What makes a private company recession-proof?

Founder and CEO of InvestX explains how climate of lower growth and rising rates has changed the math for PE managers

What makes a private company recession-proof?

While the current climate of high inflation and possible recession could hamper private equity investors’ ability to generate returns, they can still do so with the right companies in their portfolio. And according to one PE industry insider, there are certain must-have criteria to consider.

“You’ve got to be profitable. Because if you have to raise money today, you’re going to take a haircut, and you have to put up with some pretty draconian terms,” said Marcus New, Founder and Chief Executive Officer at Vancouver-based InvestX, a leading private equity marketplace that empowers sell-side firms to invest in and trade late-stage private companies through its state-of-the-art platform InvestX GEM (Growth Equity Marketplace).

Historically, many of the companies InvestX has invested in – including the likes of Airbnb, DocuSign, Spotify, and SpaceX – have been global leaders that are headed by entrepreneurs who have been one of the top five in the world in their respective domains. That gives those businesses the leverage to raise capital and thrive in practically any environment.

The current climate of inflation and bearish market sentiment has altered the math of investment. In analyzing public companies, New says InvestX has found valuations that were highly correlated with growth rates – a link that makes sense given the operating leverage businesses in certain sectors could draw on. But today, they’re finding a company’s valuation is more highly correlated with its efficiency score, which incorporates its revenue growth rate and its EBITDA margin.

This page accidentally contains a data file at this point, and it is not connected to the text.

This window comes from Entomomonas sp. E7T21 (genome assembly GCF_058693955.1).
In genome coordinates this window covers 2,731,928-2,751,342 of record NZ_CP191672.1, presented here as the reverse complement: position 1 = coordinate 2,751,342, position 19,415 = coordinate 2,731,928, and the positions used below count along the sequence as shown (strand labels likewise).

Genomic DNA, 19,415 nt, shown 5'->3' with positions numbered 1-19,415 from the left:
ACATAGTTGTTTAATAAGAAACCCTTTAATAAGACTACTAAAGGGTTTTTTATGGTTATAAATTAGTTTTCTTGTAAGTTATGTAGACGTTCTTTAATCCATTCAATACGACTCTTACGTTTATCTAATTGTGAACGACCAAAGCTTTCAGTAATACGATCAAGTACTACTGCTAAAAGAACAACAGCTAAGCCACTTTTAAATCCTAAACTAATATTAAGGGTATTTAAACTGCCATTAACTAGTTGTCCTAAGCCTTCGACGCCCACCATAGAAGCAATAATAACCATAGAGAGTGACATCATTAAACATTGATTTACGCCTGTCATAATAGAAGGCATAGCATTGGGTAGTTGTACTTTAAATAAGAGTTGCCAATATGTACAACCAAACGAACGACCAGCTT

“Certain sectors are less impacted by recessions,” New adds. “For example, putting aside healthcare spend or staffing, companies in the medical space are going to be in demand all the time, so you have a reasonable expectation that they can keep growth rates up.”

Given the current inflationary environment with the potential for a recession ahead, he expects the ability of PE managers in general to deliver outsized returns for clients relative to the public markets will be impaired. Some of it may depend on the vintage of the funds they raise; for example, those that launch during a recessionary period tend to do very well as they’re able to make investments in companies that participate in the subsequent recovery.

Of course, the flip side to that applies to managers that have funds from previous vintages that run into a recessionary period midway through their projected investment horizon. Because companies’ growth rates wind up being lower than initially expected, New says, the funds likely have to push out their liquidity period – possibly by several years – in order to get to a more ideal valuation for their portfolio companies.

“If you think about a five-year fund that’s now going to take seven years to make its expected return on investment, it will have a lower internal rate of return,” New says. “It's not going to be zero, as long as the fund is holding good, high-quality companies. But you’re adding on a couple of ‘dead years’ into the growth profile of the business to be able to capture the returns.”

Theoretically, some high-conviction PE fund managers could still end up as winners. Because there’s always a bull market somewhere, some sectors can be expected to maintain lofty growth rates even as the broader market experiences a slowdown. That means managers who stake positions in those areas could win big – assuming they went all in, which is a major assumption.

“The other issue is if you think about the long-term nature of those private funds, you have to wonder if the cycle is still going to be in place when they go to liquidity,” New says.